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The Pamphlet Collection of Sir Robert Stout: Volume 30

Accommodation Bills

Accommodation Bills.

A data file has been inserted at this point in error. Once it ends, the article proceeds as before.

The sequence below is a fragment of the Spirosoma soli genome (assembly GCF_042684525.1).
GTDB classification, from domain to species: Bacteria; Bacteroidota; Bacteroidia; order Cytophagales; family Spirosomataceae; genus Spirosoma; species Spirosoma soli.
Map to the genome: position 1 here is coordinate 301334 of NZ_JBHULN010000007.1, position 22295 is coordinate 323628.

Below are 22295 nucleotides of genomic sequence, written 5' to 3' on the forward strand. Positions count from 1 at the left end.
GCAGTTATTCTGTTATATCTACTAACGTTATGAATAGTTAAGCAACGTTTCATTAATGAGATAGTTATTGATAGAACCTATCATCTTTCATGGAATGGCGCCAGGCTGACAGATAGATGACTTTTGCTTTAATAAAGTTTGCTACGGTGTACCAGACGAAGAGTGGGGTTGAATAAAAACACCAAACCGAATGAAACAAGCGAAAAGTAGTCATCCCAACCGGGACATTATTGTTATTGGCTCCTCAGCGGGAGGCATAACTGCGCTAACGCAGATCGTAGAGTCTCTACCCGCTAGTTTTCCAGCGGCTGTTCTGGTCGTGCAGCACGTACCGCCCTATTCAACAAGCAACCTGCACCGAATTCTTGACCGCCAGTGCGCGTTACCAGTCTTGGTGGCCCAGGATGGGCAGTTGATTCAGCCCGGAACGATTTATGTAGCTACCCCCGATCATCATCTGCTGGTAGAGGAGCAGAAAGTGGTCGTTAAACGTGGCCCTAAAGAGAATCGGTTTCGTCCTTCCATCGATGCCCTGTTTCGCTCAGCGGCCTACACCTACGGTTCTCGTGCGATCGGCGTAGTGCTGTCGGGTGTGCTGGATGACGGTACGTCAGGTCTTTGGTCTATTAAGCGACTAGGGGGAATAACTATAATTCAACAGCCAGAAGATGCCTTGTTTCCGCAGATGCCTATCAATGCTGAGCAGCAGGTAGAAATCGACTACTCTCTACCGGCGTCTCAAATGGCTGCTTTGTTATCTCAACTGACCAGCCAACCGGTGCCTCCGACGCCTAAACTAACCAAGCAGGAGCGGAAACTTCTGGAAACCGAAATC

There is another kind of credit which is just as pernicious as, or even more so than what is considered the legitimate credit in trade. I refer to the use of Accommodation Bills. It may be that no one will plead guilty to having created this kind of credit, but we all know that hundreds of traders find temporary shelter from the storm of trouble in the haven which the Accommodation Bill provides. Herbert Spencer calls the manufacturer of an Accommodation Bill a forger, and indeed, when his action is examined it is impossible to shield him from that accusation. Practically, an Accommodation Bill is a forgery. It is an error to suppose that forgery is limited to the production of documents that are physically false—that contain signatures or other symbols which are not what they appear to be; forgery, properly understood, equally includes the production of documents that are morally false. "What constitutes the crime committed in forging a banknote? Not the mere mechanical imitation. This is but a means to the end; and taken alone, is no crime at all. The crime consists in deluding others into the acceptance of what seems to be a representative of so much money, but which actually represents nothing. It matters not whether the delusion is effected by copying the forms of the letters and figures, as in a forged bank note, or by copying the form of expression, as in an Accommodation Bill. In either case a semblance of value is given to that which actually has no value; and it is in giving false appearance of value that crime consists. When A and B page 11 agree, the one to draw, and the other to accept a bill of £1,000, for "value received;" while in truth there has been no sale of goods between them, or no value received; the transaction is not simply an embodied lie, but it becomes a living and active lie. Whoever discounts the bill does so in the belief that B, having become possessed of £1000 worth of goods, will, when the bills falls due, have either the £1000 worth of goods, or some equivalent with which to meet it. Did he know that there were no such goods in the hands of either A or B, and no other property available for liquidating the bill; he would not discount it—he would not lend money to a man of straw without security.